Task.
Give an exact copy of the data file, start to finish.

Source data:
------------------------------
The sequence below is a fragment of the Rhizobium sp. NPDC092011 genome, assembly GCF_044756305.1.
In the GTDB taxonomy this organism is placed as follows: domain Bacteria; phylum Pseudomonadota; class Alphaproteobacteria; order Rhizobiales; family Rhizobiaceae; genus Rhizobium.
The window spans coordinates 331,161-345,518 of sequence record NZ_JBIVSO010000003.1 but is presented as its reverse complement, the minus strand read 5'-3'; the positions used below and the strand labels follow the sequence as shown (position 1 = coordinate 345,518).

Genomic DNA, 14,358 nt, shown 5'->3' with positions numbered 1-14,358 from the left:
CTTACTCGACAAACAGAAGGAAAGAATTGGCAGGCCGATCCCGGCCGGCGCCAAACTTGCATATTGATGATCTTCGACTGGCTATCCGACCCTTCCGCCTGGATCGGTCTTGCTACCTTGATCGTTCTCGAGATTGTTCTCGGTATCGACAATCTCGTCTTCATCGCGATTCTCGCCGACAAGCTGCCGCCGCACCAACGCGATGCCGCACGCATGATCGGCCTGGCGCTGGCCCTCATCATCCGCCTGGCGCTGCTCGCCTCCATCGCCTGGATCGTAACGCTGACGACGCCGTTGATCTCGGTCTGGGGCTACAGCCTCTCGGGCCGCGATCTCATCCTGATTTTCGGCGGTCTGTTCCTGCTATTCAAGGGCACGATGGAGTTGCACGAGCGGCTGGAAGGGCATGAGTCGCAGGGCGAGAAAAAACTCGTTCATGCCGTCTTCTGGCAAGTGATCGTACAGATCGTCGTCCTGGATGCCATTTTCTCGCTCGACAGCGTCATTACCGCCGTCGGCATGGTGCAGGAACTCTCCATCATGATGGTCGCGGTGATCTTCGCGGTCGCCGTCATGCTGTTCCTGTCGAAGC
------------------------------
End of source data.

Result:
The sequence below is a fragment of the Rhizobium sp. NPDC092011 genome, assembly GCF_044756305.1.
In the GTDB taxonomy this organism is placed as follows: domain Bacteria; phylum Pseudomonadota; class Alphaproteobacteria; order Rhizobiales; family Rhizobiaceae; genus Rhizobium.
The window spans coordinates 331,161-345,518 of sequence record NZ_JBIVSO010000003.1 but is presented as its reverse complement, the minus strand read 5'-3'; the positions used below and the strand labels follow the sequence as shown (position 1 = coordinate 345,518).

Genomic DNA, 14,358 nt, shown 5'->3' with positions numbered 1-14,358 from the left:
CTTACTCGACAAACAGAAGGAAAGAATTGGCAGGCCGATCCCGGCCGGCGCCAAACTTGCATATTGATGATCTTCGACTGGCTATCCGACCCTTCCGCCTGGATCGGTCTTGCTACCTTGATCGTTCTCGAGATTGTTCTCGGTATCGACAATCTCGTCTTCATCGCGATTCTCGCCGACAAGCTGCCGCCGCACCAACGCGATGCCGCACGCATGATCGGCCTGGCGCTGGCCCTCATCATCCGCCTGGCGCTGCTCGCCTCCATCGCCTGGATCGTAACGCTGACGACGCCGTTGATCTCGGTCTGGGGCTACAGCCTCTCGGGCCGCGATCTCATCCTGATTTTCGGCGGTCTGTTCCTGCTATTCAAGGGCACGATGGAGTTGCACGAGCGGCTGGAAGGGCATGAGTCGCAGGGCGAGAAAAAACTCGTTCATGCCGTCTTCTGGCAAGTGATCGTACAGATCGTCGTCCTGGATGCCATTTTCTCGCTCGACAGCGTCATTACCGCCGTCGGCATGGTGCAGGAACTCTCCATCATGATGGTCGCGGTGATCTTCGCGGTCGCCGTCATGCTGTTCCTGTCGAAGC